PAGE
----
Politicians across the political spectrum are calling for the public release of special counsel Robert Mueller's report on Russian interference in the 2016 elections now that the results of the investigation have been delivered to Attorney General William Barr, according to a Dow Jones report supplied to EFE.
The calls to release the report come as only a handful of Justice Department officials know the report's content and as Mr. Barr prepares to provide Congress with "principal conclusions" about the report's findings as early as Sunday.
Mr. Barr was reviewing the report in his office on Saturday, along with other senior Justice Department officials, and was preparing to seek the counsel of Mr. Mueller in deciding how thoroughly the law will allow him to respond to the growing demands to disclose the report beyond the conclusions.
The conclusions, meantime, will give insights into Mr. Mueller's nearly two-year investigation, but are unlikely to quell calls for the public release of the underlying report, or at least its delivery to Congress.
Key questions for the Justice Department will center around how to handle release of classified material or information sourced from a grand jury, how to share information with the White House, and whether to allow select members of Congress to review the report and provide a redacted version for broader consumption.
That both sides see the report's release in their political interests -- even before they have been apprised of its contents -- is a sign they hope to use the results of Mr. Mueller's probe to further the views they have espoused all along over the validity and importance of the investigation.
Major Democratic presidential hopefuls, including Sens. Elizabeth Warren of Massachusetts, Amy Klobuchar of Minnesota, and Kamala Harris of California, joined congressional Democratic leaders in calling for Mr. Mueller's report to be released immediately, in full. Some, including Ms. Harris, and New York Sen. Kristen Gillibrand, sought to raise campaign money off the news.
"We have to know how foreign governments sought to undermine our country's Democracy," former Rep. Beto O'Rourke told reporters after rallying supporters at a local brewery In South Carolina on Friday evening. "We need to know if campaigns colluded with those governments."
House Speaker Nancy Pelosi (D., Calif.) on Saturday called for all briefings to committees to be unclassified so that lawmakers can then speak freely about the report.
Republicans, for their part, are calling for a measured approach, asking for the Justice Department to release as much as laws and norms allow. Some party insiders say they would like to see the release of just enough to show the Democrats have overplayed their hand by focusing on the investigation over other campaign issues, such as the economy or health care.
If Mr. Mueller concludes that there has been no collusion between the Trump campaign and Russia -- as the president and many Republicans have consistently maintained -- the report could provide further ammunition that the probe represented prosecutorial overreach and has unfairly clouded Mr. Trump's first two years in office. That could provide Mr. Trump, who was golfing on Saturday and had yet to comment publicly on the news, with some electoral ammunition as he prepares for the 2020 re-election race.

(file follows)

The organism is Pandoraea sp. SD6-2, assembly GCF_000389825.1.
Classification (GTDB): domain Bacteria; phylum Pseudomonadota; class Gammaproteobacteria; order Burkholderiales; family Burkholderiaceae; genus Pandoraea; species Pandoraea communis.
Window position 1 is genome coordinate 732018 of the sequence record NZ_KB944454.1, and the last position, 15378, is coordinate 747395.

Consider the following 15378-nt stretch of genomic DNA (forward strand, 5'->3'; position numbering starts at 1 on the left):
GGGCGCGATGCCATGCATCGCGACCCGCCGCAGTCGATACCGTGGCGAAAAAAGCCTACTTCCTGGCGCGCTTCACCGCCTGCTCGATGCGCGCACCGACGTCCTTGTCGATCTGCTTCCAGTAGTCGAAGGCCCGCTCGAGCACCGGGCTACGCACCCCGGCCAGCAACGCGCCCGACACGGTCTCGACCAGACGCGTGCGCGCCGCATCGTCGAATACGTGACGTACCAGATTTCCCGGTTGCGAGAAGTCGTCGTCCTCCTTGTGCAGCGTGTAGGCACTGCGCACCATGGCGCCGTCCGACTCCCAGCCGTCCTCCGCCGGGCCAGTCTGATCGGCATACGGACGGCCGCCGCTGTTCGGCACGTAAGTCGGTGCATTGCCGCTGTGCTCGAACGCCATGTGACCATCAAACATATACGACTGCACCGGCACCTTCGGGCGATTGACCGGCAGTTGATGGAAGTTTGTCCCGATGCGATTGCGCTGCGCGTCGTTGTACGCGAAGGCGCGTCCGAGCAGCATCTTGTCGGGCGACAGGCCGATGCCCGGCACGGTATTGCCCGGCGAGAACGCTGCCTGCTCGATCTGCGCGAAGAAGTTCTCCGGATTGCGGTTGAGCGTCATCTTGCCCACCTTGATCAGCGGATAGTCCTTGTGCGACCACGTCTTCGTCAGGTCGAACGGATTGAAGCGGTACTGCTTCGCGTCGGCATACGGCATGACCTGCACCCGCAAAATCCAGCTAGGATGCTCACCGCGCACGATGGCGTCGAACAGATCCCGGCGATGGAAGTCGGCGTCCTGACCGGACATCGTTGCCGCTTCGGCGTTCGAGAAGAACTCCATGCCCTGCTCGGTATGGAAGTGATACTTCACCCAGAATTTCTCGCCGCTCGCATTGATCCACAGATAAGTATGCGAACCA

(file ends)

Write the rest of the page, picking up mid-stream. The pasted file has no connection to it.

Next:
"The American people know what a politically-motivated smear campaign looks like," Republican National Committee Chairwoman Ronna McDaniel tweeted on Friday. "That's exactly what this is."
A senior Justice Department official has said the special counsel isn't recommending any further indictments in a wide-ranging inquiry that has yielded criminal charges and convictions of advisers to the 2016 campaign of President Trump.
A push toward disclosure has been building in both parties in for weeks, but not all in Congress are in favor of the report's release. Earlier this month, the House voted 420-0 to pass a resolution calling for the public release of Mr. Mueller's report, but a Democratic effort to pass the measure in the Senate was blocked by Senate Judiciary Committee Chairman Lindsey Graham (R., S.C.)
Mr. Mueller's investigation is expected to play a part in voter considerations around the 2020 race, but several other issues appear to be preoccupying voters, judging by questions put to Mr. O'Rourke as he campaigned this week. They included lowering student-loan debt, eliminating the Electoral College, enacting gun-control measures or immigration reform.
And yet, it appears unlikely at the moment that the theme of Russian campaign interference will fade soon. Committees in the Democratic-controlled House continue to pursue their own angles on Russian election interference among many probes that involve the White House and the president. Some members have said they plan to subpoena the full Mueller report, many parts of which are expected to remain secret. They have also talked about bringing Mr. Barr and Mr. Mueller in to testify or to sue the Justice Department if they don't get a full accounting of the investigation.
For now, both sides are waiting for the report's details. "It's like waiting on a jury -- you think you're in good shape, you don't know," said Mr. Graham in an interview.
"You just never know," Mr. Graham said.
By Joshua Jamerson and Kristina Peterson
--Sadie Gurman, Siobhan Hughes, Natalie Andrews and Alex Leary contributed to this article.